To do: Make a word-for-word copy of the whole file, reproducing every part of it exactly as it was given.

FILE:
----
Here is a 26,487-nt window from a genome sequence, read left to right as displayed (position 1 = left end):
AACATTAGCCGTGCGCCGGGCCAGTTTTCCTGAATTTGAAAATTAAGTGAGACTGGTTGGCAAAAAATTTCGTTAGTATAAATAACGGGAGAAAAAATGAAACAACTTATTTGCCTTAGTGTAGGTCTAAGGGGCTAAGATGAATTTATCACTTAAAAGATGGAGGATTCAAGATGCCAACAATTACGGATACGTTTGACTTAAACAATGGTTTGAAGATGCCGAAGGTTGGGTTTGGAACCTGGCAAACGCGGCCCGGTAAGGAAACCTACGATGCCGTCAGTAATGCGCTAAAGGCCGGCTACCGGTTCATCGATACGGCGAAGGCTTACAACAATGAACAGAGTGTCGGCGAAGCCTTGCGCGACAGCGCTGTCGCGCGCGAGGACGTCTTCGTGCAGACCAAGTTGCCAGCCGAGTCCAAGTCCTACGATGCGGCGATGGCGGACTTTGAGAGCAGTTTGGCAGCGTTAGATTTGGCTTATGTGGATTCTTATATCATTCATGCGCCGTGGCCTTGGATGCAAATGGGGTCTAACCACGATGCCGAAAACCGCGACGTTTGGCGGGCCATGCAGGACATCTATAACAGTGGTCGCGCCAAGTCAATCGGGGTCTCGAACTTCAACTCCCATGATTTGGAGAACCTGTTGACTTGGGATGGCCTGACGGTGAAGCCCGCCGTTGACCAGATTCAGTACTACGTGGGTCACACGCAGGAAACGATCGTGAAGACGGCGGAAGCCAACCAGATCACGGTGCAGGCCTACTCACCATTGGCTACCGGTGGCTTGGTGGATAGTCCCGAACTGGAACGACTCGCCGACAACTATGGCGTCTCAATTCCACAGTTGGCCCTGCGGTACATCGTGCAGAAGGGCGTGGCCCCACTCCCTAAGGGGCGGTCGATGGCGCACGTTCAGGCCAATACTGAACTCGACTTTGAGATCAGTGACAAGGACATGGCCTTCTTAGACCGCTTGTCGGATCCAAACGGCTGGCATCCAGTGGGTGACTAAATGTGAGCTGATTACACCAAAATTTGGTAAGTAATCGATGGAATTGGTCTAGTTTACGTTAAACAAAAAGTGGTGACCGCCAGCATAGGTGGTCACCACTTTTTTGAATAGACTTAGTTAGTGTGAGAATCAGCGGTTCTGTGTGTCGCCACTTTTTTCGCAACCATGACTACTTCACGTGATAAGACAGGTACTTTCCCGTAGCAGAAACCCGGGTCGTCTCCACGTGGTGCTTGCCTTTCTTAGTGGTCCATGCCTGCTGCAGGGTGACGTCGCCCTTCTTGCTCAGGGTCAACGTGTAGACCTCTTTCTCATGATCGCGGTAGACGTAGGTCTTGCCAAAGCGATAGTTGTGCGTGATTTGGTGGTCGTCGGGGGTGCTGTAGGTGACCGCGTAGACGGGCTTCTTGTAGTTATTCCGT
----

Here is a 26,487-nt window from a genome sequence, read left to right as displayed (position 1 = left end):
AACATTAGCCGTGCGCCGGGCCAGTTTTCCTGAATTTGAAAATTAAGTGAGACTGGTTGGCAAAAAATTTCGTTAGTATAAATAACGGGAGAAAAAATGAAACAACTTATTTGCCTTAGTGTAGGTCTAAGGGGCTAAGATGAATTTATCACTTAAAAGATGGAGGATTCAAGATGCCAACAATTACGGATACGTTTGACTTAAACAATGGTTTGAAGATGCCGAAGGTTGGGTTTGGAACCTGGCAAACGCGGCCCGGTAAGGAAACCTACGATGCCGTCAGTAATGCGCTAAAGGCCGGCTACCGGTTCATCGATACGGCGAAGGCTTACAACAATGAACAGAGTGTCGGCGAAGCCTTGCGCGACAGCGCTGTCGCGCGCGAGGACGTCTTCGTGCAGACCAAGTTGCCAGCCGAGTCCAAGTCCTACGATGCGGCGATGGCGGACTTTGAGAGCAGTTTGGCAGCGTTAGATTTGGCTTATGTGGATTCTTATATCATTCATGCGCCGTGGCCTTGGATGCAAATGGGGTCTAACCACGATGCCGAAAACCGCGACGTTTGGCGGGCCATGCAGGACATCTATAACAGTGGTCGCGCCAAGTCAATCGGGGTCTCGAACTTCAACTCCCATGATTTGGAGAACCTGTTGACTTGGGATGGCCTGACGGTGAAGCCCGCCGTTGACCAGATTCAGTACTACGTGGGTCACACGCAGGAAACGATCGTGAAGACGGCGGAAGCCAACCAGATCACGGTGCAGGCCTACTCACCATTGGCTACCGGTGGCTTGGTGGATAGTCCCGAACTGGAACGACTCGCCGACAACTATGGCGTCTCAATTCCACAGTTGGCCCTGCGGTACATCGTGCAGAAGGGCGTGGCCCCACTCCCTAAGGGGCGGTCGATGGCGCACGTTCAGGCCAATACTGAACTCGACTTTGAGATCAGTGACAAGGACATGGCCTTCTTAGACCGCTTGTCGGATCCAAACGGCTGGCATCCAGTGGGTGACTAAATGTGAGCTGATTACACCAAAATTTGGTAAGTAATCGATGGAATTGGTCTAGTTTACGTTAAACAAAAAGTGGTGACCGCCAGCATAGGTGGTCACCACTTTTTTGAATAGACTTAGTTAGTGTGAGAATCAGCGGTTCTGTGTGTCGCCACTTTTTTCGCAACCATGACTACTTCACGTGATAAGACAGGTACTTTCCCGTAGCAGAAACCCGGGTCGTCTCCACGTGGTGCTTGCCTTTCTTAGTGGTCCATGCCTGCTGCAGGGTGACGTCGCCCTTCTTGCTCAGGGTCAACGTGTAGACCTCTTTCTCATGATCGCGGTAGACGTAGGTCTTGCCAAAGCGATAGTTGTGCGTGATTTGGTGGTCGTCGGGGGTGCTGTAGGTGACCGCGTAGACGGGCTTCTTGTAGTTATTCCGT